King's College London

Research portal

Velocity substructure from Gaia and direct searches for dark matter: Dark Shards

Research output: Contribution to journalArticlepeer-review

Christopher McCabe, Ciaran O'Hare, Wyn Evans, GyuChul Myeong, Vasily Belokurov

Original languageEnglish
Article number023006
JournalPhysical Review D - Particles, Fields, Gravitation and Cosmology
Issue number2
Published13 Jan 2020


King's Authors


Data from the Gaia satellite show that the solar neighborhood of the Milky Way's stellar halo is imprinted with substructure from several accretion events. Evidence of these events is found in "the shards," stars clustering with high significance in both action space and metallicity. Stars in the shards share a common origin, likely as ancient satellite galaxies of the Milky Way, so will be embedded in dark matter (DM) counterparts. These "dark shards" contain two substantial streams (S1 and S2), as well as several retrograde, prograde and lower energy substructures. The retrograde stream S1 has a very high Earth-frame speed of ∼550 km s-1 while S2 moves on a prograde, but highly polar orbit and enhances the peak of the speed distribution at around 300 km s-1. The presence of the dark shards locally leads to modifications of many to the fundamental properties of experimental DM signals. The S2 stream in particular gives rise to an array of effects in searches for axions and in the time dependence of nuclear recoils: Shifting the peak day, inducing nonsinusoidal distortions, and increasing the importance of the gravitational focusing of DM by the Sun. Dark shards additionally bring new features for directional signals, while also enhancing the DM flux toward Cygnus.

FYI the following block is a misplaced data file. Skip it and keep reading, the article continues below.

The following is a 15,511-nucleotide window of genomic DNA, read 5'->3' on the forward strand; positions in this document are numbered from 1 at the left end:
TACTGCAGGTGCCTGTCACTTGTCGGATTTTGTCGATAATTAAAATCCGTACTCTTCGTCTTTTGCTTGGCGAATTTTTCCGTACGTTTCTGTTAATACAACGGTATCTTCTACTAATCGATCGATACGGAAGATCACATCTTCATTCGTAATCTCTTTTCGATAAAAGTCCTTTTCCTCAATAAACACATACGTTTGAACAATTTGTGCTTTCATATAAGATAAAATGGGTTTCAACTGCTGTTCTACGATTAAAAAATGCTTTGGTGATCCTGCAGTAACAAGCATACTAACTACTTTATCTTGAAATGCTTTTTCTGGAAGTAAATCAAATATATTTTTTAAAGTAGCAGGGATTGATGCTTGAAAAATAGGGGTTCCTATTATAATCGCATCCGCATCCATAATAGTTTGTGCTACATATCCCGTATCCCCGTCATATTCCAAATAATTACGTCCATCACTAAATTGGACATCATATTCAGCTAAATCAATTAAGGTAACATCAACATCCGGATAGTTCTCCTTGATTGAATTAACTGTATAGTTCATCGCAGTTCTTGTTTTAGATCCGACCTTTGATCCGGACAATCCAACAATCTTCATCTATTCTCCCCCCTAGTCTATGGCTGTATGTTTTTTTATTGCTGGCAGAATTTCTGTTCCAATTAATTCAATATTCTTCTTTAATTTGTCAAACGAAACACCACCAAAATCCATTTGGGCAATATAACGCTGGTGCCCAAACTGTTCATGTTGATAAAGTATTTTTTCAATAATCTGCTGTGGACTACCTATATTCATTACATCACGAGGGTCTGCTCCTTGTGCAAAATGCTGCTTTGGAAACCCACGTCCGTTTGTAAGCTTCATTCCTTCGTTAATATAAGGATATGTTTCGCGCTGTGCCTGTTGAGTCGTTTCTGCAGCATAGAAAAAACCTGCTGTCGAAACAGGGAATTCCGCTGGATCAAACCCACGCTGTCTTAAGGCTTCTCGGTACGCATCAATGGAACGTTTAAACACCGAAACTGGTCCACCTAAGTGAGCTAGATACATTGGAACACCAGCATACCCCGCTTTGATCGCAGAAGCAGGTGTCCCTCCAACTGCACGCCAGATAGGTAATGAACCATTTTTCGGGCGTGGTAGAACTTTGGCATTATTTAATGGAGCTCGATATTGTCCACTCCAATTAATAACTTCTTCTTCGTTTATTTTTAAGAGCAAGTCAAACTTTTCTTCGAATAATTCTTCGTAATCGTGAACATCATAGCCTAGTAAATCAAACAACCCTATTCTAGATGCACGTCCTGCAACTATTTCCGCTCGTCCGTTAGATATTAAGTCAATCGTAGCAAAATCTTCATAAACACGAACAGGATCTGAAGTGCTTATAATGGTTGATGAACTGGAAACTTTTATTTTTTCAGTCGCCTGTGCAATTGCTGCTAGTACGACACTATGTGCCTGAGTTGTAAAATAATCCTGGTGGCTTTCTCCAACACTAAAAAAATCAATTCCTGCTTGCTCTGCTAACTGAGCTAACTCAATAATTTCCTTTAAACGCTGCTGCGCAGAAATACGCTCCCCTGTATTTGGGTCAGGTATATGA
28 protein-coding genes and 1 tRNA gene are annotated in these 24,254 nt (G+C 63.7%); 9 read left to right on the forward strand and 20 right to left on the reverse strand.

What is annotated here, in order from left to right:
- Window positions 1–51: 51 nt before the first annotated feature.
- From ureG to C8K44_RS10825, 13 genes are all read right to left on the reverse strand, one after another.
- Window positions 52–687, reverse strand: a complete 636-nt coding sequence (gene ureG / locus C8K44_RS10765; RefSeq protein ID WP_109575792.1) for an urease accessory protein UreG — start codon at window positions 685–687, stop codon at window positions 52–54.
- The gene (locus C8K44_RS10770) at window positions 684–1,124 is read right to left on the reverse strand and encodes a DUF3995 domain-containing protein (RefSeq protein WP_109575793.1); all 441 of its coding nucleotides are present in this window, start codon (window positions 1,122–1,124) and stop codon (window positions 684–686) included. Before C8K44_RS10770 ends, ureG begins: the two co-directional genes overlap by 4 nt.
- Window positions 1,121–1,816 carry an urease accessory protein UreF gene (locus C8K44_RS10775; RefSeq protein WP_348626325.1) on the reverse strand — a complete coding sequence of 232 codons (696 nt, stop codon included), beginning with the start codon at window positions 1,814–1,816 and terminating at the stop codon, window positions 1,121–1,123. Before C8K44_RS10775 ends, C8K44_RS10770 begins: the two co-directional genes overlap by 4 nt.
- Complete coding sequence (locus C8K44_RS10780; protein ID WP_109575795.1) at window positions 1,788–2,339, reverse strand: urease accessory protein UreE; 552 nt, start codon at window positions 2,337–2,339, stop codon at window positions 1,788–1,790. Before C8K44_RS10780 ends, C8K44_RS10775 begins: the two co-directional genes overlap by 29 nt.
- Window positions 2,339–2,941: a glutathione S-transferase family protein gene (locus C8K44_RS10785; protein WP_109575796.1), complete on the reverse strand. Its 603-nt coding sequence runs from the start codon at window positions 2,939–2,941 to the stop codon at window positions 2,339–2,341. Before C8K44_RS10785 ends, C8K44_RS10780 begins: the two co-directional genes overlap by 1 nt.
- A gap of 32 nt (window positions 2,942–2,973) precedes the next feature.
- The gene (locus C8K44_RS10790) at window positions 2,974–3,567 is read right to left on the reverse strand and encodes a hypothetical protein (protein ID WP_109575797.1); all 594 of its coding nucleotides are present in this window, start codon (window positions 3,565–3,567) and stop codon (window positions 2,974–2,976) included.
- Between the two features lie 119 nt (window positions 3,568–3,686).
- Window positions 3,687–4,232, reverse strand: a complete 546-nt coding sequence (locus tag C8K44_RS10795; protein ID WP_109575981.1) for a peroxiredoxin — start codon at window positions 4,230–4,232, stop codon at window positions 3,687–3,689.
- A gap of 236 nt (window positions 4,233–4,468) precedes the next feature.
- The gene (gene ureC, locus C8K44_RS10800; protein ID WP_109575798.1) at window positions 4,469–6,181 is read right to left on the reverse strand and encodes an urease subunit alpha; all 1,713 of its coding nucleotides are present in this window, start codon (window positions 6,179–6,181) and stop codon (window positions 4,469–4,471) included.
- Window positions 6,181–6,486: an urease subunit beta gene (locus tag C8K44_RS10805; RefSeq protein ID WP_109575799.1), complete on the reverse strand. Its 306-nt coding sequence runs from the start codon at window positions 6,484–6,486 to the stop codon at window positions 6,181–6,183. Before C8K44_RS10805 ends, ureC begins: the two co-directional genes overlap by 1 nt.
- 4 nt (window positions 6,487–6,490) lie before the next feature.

Download statistics

No data available

View graph of relations

© 2020 King's College London | Strand | London WC2R 2LS | England | United Kingdom | Tel +44 (0)20 7836 5454